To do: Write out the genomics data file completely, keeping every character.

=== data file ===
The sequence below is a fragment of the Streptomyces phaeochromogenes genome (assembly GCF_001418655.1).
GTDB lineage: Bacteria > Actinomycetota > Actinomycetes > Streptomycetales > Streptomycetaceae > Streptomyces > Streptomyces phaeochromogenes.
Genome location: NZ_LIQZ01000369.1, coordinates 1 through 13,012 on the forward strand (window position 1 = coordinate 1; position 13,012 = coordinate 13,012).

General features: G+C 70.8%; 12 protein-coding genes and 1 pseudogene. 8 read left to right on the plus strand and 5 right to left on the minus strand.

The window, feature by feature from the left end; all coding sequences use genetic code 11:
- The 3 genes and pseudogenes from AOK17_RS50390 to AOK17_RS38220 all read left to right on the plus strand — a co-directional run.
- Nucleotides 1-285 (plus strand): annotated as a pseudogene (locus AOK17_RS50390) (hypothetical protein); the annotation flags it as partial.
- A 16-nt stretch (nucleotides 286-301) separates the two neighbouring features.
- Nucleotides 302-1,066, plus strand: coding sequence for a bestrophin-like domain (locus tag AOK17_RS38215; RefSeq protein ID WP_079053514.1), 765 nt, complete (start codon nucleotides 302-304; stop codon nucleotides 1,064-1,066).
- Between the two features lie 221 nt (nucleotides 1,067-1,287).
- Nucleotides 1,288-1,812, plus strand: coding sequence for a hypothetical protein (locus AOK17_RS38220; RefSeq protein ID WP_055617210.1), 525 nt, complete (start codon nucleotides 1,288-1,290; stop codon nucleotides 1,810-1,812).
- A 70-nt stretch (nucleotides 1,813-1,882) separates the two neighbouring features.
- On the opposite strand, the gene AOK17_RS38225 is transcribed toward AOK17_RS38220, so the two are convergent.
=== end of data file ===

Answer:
The sequence below is a fragment of the Streptomyces phaeochromogenes genome (assembly GCF_001418655.1).
GTDB lineage: Bacteria > Actinomycetota > Actinomycetes > Streptomycetales > Streptomycetaceae > Streptomyces > Streptomyces phaeochromogenes.
Genome location: NZ_LIQZ01000369.1, coordinates 1 through 13,012 on the forward strand (window position 1 = coordinate 1; position 13,012 = coordinate 13,012).

General features: G+C 70.8%; 12 protein-coding genes and 1 pseudogene. 8 read left to right on the plus strand and 5 right to left on the minus strand.

The window, feature by feature from the left end; all coding sequences use genetic code 11:
- The 3 genes and pseudogenes from AOK17_RS50390 to AOK17_RS38220 all read left to right on the plus strand — a co-directional run.
- Nucleotides 1-285 (plus strand): annotated as a pseudogene (locus AOK17_RS50390) (hypothetical protein); the annotation flags it as partial.
- A 16-nt stretch (nucleotides 286-301) separates the two neighbouring features.
- Nucleotides 302-1,066, plus strand: coding sequence for a bestrophin-like domain (locus tag AOK17_RS38215; RefSeq protein ID WP_079053514.1), 765 nt, complete (start codon nucleotides 302-304; stop codon nucleotides 1,064-1,066).
- Between the two features lie 221 nt (nucleotides 1,067-1,287).
- Nucleotides 1,288-1,812, plus strand: coding sequence for a hypothetical protein (locus AOK17_RS38220; RefSeq protein ID WP_055617210.1), 525 nt, complete (start codon nucleotides 1,288-1,290; stop codon nucleotides 1,810-1,812).
- A 70-nt stretch (nucleotides 1,813-1,882) separates the two neighbouring features.
- On the opposite strand, the gene AOK17_RS38225 is transcribed toward AOK17_RS38220, so the two are convergent.